Play Is Productive
In 2013, an elementary school teacher named Timothy Walker moved from Boston to Finland to teach 5th grade. A year later he wrote a piece for the Atlantic about how his students in Finland had fewer behavior issues, were more attentive, and less likely to burn out before the end of the day. The difference he found wasn’t in their curriculum or home life. It was that students in Finland received two hours of recess per day. Every 45 minutes of classroom time was followed by 15 minutes of outdoor, unstructured play. Compared to the U.S. average of 27 minutes, two hours of recess is a whole lot of extra time for kids to just be kids.
Better performance. Less burnout. More play.
The author and play theorist, Brian Sutton-Smith nails it with the line, “The opposite of play isn’t work, it’s depression.” And yet, most of us have grown to think of work and play as opposites. How many times did you hear it growing up: this isn’t a playground… Or, when you sat still and nodded along that you were, so well behaved? Even sayings like, “All work and no play makes Jack a dull boy,” that are meant to promote play, further separate the two in our mind.
There are obvious reasons for this. The older we get, the more there is to be taken seriously. More that should be taken seriously. But somewhere on the journey from grass-stained adolescence to 401K adulthood, many people trade in their dreams for goals. SMART goals. Goals that must be specific, measurable, attainable, realistic, and timebound. Our inner child looks at this like a plate of vegetables…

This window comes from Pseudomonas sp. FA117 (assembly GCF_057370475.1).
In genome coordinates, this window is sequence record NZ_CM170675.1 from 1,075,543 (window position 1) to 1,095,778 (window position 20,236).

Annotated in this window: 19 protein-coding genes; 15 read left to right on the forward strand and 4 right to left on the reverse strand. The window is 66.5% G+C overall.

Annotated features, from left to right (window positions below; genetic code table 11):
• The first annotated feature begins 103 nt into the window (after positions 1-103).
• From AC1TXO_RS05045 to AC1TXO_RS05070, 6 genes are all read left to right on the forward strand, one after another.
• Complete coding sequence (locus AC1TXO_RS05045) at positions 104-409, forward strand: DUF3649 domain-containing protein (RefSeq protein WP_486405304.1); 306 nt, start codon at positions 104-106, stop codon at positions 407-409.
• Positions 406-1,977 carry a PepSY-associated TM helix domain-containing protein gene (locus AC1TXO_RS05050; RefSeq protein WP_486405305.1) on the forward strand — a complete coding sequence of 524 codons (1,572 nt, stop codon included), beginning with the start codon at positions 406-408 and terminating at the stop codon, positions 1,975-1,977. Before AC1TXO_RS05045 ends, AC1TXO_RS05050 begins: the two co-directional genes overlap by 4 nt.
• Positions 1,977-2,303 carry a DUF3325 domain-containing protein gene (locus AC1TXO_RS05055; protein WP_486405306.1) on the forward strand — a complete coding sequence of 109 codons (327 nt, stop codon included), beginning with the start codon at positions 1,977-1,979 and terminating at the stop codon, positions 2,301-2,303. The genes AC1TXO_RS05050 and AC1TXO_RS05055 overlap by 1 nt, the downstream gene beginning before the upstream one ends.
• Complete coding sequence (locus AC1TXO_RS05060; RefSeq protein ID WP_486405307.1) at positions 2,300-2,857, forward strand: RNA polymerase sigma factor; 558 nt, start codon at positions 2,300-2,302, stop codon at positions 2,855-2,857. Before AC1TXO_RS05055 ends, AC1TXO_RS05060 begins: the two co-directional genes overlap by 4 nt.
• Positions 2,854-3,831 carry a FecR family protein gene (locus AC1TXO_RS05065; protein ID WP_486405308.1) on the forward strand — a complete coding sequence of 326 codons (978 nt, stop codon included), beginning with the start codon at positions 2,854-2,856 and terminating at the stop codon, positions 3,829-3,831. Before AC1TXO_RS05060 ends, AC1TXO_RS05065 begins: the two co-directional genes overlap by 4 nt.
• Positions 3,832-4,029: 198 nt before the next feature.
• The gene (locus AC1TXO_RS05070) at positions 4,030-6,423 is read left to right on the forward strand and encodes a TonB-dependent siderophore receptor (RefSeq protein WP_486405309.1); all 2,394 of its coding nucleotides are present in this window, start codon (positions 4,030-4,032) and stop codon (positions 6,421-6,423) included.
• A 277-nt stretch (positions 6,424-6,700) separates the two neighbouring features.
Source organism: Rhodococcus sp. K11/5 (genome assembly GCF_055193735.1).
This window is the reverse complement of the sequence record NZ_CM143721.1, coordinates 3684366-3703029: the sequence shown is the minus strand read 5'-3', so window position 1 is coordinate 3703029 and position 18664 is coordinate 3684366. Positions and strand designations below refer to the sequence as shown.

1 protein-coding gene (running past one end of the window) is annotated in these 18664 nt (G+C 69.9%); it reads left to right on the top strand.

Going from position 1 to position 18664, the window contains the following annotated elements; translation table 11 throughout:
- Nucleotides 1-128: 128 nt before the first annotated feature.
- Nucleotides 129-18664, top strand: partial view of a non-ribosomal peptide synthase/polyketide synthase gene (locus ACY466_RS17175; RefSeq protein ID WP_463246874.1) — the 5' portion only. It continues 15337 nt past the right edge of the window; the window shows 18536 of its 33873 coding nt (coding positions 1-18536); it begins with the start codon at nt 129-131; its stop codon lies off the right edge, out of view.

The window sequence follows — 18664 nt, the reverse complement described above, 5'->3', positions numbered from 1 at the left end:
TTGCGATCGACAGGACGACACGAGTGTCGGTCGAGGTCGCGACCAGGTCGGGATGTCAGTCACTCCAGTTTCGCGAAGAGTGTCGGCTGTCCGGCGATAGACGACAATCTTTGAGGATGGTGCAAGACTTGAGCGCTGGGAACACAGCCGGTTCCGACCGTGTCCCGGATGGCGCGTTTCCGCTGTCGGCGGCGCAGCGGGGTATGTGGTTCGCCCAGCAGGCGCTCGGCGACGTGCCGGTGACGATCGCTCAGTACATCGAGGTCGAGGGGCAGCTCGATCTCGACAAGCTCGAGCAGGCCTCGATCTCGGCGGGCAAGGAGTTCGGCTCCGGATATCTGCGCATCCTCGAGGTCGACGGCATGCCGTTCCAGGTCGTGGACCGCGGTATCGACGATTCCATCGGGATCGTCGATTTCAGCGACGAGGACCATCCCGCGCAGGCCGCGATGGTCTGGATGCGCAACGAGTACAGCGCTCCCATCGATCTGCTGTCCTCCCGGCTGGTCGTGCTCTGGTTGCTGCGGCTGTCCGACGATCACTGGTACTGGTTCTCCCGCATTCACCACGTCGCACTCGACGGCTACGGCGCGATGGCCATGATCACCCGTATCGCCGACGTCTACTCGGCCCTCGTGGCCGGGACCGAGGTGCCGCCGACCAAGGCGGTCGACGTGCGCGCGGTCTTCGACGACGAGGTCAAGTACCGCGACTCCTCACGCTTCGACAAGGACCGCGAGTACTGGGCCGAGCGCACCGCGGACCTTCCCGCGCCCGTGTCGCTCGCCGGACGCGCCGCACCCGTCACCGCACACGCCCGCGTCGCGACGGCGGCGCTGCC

It’s easy to accept that play helps kids learn and socialize, but humans never grow out of the need for it. Studies show that “playful adults” feel the same stressors as anyone else, yet they react differently when that stress comes along. Playful people are less likely to internalize stress and have a higher threshold for it when it arrives. Like children in the classroom, adults also learn faster through interactive games where the spirit of play is present. And let’s not forget—playfulness is attractive. Our evolutionary hardwiring interprets playfulness as a sign of safety, viability, and fertility.
It’s true that not all work can be play. But play doesn’t always have to be a verb. Play is also an approach. An ingredient to sprinkle over work, school, sex, and love. Being playful with the important things in our lives doesn’t mean we don’t take them seriously, but it does serve as a wise reminder that, as a whole, life doesn’t need to be so damn serious.
Perhaps the most fitting line about staying human belongs to Dr. Suess, who said, “Adults are just obsolete children.”